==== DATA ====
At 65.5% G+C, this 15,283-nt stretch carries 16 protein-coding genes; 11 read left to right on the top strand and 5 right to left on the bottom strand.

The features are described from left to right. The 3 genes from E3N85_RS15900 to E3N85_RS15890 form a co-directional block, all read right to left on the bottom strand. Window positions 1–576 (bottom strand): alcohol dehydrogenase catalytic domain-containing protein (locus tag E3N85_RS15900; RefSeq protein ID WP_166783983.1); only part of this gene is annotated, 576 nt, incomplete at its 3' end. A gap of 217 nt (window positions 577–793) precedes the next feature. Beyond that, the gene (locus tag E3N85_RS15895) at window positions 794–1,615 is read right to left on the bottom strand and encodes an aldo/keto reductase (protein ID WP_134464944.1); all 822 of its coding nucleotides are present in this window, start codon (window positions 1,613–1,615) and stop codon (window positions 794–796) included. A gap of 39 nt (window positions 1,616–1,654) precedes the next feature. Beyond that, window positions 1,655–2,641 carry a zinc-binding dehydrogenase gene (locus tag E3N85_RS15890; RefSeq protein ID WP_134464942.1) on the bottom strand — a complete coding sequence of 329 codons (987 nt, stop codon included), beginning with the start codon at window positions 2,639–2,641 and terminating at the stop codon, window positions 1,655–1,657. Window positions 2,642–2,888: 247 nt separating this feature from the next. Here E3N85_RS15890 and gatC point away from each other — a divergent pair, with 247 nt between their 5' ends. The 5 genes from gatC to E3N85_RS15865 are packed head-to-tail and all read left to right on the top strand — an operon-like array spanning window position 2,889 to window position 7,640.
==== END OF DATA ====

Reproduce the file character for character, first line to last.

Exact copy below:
At 65.5% G+C, this 15,283-nt stretch carries 16 protein-coding genes; 11 read left to right on the top strand and 5 right to left on the bottom strand.

The features are described from left to right. The 3 genes from E3N85_RS15900 to E3N85_RS15890 form a co-directional block, all read right to left on the bottom strand. Window positions 1–576 (bottom strand): alcohol dehydrogenase catalytic domain-containing protein (locus tag E3N85_RS15900; RefSeq protein ID WP_166783983.1); only part of this gene is annotated, 576 nt, incomplete at its 3' end. A gap of 217 nt (window positions 577–793) precedes the next feature. Beyond that, the gene (locus tag E3N85_RS15895) at window positions 794–1,615 is read right to left on the bottom strand and encodes an aldo/keto reductase (protein ID WP_134464944.1); all 822 of its coding nucleotides are present in this window, start codon (window positions 1,613–1,615) and stop codon (window positions 794–796) included. A gap of 39 nt (window positions 1,616–1,654) precedes the next feature. Beyond that, window positions 1,655–2,641 carry a zinc-binding dehydrogenase gene (locus tag E3N85_RS15890; RefSeq protein ID WP_134464942.1) on the bottom strand — a complete coding sequence of 329 codons (987 nt, stop codon included), beginning with the start codon at window positions 2,639–2,641 and terminating at the stop codon, window positions 1,655–1,657. Window positions 2,642–2,888: 247 nt separating this feature from the next. Here E3N85_RS15890 and gatC point away from each other — a divergent pair, with 247 nt between their 5' ends. The 5 genes from gatC to E3N85_RS15865 are packed head-to-tail and all read left to right on the top strand — an operon-like array spanning window position 2,889 to window position 7,640.